There are two main reasons why you may want to read the source code of any Google Chrome extension (including Web Apps and Chrome Themes):
- If the Chrome extension has been created by an unknown developer, you want to ensure that it does what the description says and nothing more. You would not like to download a Chrome extension on your machine that tracks your search logs or browsing history.
- You are learning how to write a Chrome extension (or theme) and are curious to know how some of the good extensions have been written. The licenses of some Chrome extensions may even allow code reuse with attribution.
Google Chrome extensions and web apps are distributed as CRX files but they are standard ZIP files that you can easily extract using WinZip or any of the other unzip utilities. For instance, here’s the Chrome App for Angry birds – right-click and save this file as .zip to view all the HTML, CSS, JS and image files that make this popular extension.
If you would like to see the source code of a Chrome Extension, the easiest option would be that you open the local Chrome folder on your computer, switch to the Extensions directory and there you’ll find a separate folder for each of the installed Chrome extensions and apps.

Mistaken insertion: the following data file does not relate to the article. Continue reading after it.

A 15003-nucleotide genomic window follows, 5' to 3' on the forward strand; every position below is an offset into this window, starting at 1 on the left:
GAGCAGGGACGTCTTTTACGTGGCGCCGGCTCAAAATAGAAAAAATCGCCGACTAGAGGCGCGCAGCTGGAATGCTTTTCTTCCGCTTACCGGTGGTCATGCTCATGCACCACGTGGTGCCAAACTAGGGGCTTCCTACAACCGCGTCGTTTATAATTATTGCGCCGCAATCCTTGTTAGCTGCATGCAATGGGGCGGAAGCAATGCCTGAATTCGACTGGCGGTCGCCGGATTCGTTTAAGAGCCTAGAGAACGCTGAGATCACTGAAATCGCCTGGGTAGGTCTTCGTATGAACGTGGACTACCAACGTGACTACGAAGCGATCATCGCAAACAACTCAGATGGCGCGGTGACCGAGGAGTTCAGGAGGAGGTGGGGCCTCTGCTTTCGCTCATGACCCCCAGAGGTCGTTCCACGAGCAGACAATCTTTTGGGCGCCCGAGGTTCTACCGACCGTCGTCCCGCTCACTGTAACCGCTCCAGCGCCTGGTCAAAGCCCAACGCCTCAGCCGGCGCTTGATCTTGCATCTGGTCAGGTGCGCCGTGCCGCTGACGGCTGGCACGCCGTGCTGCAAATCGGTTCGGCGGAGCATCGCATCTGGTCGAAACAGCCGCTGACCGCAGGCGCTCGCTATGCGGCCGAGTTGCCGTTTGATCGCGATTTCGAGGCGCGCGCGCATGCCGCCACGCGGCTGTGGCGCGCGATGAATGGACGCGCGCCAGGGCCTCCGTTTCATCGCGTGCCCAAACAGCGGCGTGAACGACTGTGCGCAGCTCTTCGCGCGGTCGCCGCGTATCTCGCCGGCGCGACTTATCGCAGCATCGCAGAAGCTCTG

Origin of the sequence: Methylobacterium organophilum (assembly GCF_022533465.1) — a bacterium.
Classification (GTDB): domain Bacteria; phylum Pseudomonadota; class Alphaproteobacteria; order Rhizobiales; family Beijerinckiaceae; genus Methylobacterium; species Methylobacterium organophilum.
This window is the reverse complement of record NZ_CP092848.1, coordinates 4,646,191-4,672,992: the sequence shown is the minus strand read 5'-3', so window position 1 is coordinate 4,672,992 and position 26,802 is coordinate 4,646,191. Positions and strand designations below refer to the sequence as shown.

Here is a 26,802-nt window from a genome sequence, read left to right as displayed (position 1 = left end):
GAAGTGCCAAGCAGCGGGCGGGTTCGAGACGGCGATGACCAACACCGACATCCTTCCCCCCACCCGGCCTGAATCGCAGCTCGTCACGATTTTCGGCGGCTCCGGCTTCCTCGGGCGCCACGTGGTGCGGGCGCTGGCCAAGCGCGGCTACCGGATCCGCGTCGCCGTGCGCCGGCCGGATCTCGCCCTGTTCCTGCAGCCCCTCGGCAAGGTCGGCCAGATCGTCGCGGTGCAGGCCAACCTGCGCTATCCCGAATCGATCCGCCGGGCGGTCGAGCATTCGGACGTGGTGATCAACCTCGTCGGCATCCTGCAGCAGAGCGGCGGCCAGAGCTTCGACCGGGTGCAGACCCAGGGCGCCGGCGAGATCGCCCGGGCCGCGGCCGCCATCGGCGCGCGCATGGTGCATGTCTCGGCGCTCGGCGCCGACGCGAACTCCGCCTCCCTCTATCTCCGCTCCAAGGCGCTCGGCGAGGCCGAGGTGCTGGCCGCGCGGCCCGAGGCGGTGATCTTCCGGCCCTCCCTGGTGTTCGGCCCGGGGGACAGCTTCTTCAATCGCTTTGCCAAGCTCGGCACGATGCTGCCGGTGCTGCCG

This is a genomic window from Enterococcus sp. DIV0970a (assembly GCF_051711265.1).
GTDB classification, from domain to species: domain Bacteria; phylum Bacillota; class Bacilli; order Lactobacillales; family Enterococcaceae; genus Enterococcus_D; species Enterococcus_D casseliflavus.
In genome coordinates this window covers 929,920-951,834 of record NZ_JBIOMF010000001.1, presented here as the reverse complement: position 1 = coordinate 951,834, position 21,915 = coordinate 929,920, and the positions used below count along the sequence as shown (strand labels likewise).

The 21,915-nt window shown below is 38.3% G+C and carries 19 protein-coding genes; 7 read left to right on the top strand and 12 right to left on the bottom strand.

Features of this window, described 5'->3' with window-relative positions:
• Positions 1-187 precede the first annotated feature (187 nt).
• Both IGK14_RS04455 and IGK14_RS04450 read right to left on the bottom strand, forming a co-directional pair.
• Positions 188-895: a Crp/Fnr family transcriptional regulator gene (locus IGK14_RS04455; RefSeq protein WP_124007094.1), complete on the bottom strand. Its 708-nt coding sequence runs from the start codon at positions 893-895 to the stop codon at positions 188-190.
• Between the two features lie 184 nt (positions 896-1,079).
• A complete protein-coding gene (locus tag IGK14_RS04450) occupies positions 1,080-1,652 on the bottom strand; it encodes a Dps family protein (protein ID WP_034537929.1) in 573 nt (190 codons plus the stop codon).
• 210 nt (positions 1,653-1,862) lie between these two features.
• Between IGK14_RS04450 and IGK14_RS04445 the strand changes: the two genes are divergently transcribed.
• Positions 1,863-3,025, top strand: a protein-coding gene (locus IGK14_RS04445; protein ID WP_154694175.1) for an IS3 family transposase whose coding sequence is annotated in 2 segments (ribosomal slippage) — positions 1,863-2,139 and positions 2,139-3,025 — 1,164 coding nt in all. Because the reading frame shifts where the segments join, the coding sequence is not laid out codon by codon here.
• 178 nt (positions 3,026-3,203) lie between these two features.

The path of Chrome’s extension folder in Windows is:
Alternatively, if you would like to view the source of a Chrome extension but without installing it on your computer, here’s a bookmarklet that will help help.
Drag the bookmarklet link to your bookmarks toolbar and while you are on the extensions page of Google Chrome, just click the bookmarklet to see the direct download link of the .crx file. You should right-click and save the .crx file with a .zip extension (or use any download manager) else the file will open in Chrome.
The same trick will also help you extract Google Chrome themes since they are also packaged using the same CRX format.